Under the main stage at a depth of 11.5 meters there are another 500 square meters of service space. A stage box rises to 27 meters which is equal to the height of a five-story building.

The most famous ball is held in the Vienna State Opera

Vienna has over 300 balls each year, typically held from January through March. The most famous ball is Opernball which has been held at the Vienna State Opera since 1877.

Once a year, Wiener Staatsoper turns into the world’s most beautiful and elegant ball room for the Vienna Opera Ball. It is an internationally renowned a high-key social event, the ball of all balls, much-copied around the world.

Famous businessmen and politicians from all over the world usually attend the ball. The opera ball receives media coverage from a range of outlets.

The first ball festivities may not have been at the Royal and Imperial Court Opera Theater next to the Kärntner gate. Legend has it that the artists that worked on this stage organized a celebration in honor of the Vienna Congress (1814 – 1815).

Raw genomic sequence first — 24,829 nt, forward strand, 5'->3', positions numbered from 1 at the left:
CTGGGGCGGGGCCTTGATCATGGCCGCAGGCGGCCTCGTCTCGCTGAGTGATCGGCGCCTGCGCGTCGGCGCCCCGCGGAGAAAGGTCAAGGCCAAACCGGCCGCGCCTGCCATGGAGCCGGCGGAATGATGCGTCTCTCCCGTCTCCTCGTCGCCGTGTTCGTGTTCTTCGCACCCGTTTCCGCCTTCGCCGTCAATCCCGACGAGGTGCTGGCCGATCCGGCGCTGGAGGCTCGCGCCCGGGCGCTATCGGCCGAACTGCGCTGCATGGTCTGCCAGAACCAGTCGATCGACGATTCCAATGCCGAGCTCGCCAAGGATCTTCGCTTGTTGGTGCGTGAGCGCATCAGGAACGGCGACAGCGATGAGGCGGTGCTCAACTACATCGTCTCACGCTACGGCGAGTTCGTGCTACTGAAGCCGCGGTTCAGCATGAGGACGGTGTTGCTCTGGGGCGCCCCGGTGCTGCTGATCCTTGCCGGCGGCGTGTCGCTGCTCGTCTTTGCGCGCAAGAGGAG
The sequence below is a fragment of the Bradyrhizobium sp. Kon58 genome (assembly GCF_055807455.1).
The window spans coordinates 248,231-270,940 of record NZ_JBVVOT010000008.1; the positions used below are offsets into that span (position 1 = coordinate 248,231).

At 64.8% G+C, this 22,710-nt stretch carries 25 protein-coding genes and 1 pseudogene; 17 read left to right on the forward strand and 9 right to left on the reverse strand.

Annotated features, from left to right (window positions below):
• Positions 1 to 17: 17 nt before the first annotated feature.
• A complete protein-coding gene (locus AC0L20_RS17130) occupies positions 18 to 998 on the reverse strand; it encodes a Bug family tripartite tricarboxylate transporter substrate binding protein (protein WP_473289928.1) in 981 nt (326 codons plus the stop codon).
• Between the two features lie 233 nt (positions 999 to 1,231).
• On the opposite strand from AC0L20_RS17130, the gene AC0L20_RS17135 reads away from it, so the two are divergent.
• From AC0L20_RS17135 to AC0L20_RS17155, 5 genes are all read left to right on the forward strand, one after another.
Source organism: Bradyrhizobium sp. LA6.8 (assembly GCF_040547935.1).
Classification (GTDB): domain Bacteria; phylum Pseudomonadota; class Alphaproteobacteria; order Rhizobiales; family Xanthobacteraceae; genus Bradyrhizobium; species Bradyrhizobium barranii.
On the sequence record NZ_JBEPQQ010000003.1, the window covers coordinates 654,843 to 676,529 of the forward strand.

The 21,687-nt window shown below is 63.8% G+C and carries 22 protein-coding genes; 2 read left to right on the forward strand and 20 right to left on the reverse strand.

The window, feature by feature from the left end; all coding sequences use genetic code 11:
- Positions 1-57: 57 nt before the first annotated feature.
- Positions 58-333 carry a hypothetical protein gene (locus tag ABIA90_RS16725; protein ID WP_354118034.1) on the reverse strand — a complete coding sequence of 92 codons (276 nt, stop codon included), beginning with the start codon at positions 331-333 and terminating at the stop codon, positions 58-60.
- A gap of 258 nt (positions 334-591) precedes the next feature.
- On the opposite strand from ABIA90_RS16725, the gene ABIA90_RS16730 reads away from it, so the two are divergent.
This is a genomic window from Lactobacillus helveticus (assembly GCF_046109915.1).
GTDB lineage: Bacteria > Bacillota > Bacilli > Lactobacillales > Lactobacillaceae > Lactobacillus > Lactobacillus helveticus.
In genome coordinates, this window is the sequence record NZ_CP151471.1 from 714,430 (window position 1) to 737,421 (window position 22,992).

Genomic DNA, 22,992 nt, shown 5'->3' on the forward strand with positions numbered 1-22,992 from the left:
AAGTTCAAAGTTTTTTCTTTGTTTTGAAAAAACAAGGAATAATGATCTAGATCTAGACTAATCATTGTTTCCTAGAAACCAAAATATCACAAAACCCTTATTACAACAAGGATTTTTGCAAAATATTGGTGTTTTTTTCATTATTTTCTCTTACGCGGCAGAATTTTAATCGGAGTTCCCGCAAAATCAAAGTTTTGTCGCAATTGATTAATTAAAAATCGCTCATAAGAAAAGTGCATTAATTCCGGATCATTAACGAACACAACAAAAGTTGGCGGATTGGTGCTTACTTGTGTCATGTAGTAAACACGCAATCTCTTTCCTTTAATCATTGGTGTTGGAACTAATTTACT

Today, opera and ballet stars, the orchestra of Wiener Staatsoper and the Vienna State Ballet all contribute to the glamorous opening, and many millions of spectators will be watching on their screens how the 150 young couples forming the young ladies and young men’s committee make their dream come true and dance the first polonaise on this unique ballroom floor. After that, it’s Alles Walzer or “Let the waltz begin!“

Photo by Lifestyle Boutique

Figures and facts about the ball would surprise you. The last ball received  5,150 ball guests and 144 debutant couples. More than 40,000 glasses, 1,000 tablecloths, 4,000 pieces of cutlery and 600 champagne coolers were used during the evening. 1,300 bottles of sparkling wine and champagne, 900 bottles of wine, 900 bottles of beer were drunk.

The guests enjoyed 2,500 pairs of sausages, 1,000 petits fours and sandwiches, 1,300 goulash soups which required 320 catering staff during the ball. Approximately  1.46 million TV spectators watched the performance. It took 30 hours for converting the opera house into a ball room, 21 hours for dismantling which required 350 skilled workers and 150 auxiliaries during the conversion phase.

In Vienna Opera, what the opera is about

The spectators are provided with subtitles in several languages. The Vienna Opera is one of three opera houses in the world (with New York City and Santa Fe) proposing individual subtitle screens with selectable languages, including Spanish, French, Russian, English and German during the most of operas, German and English being available during each performance .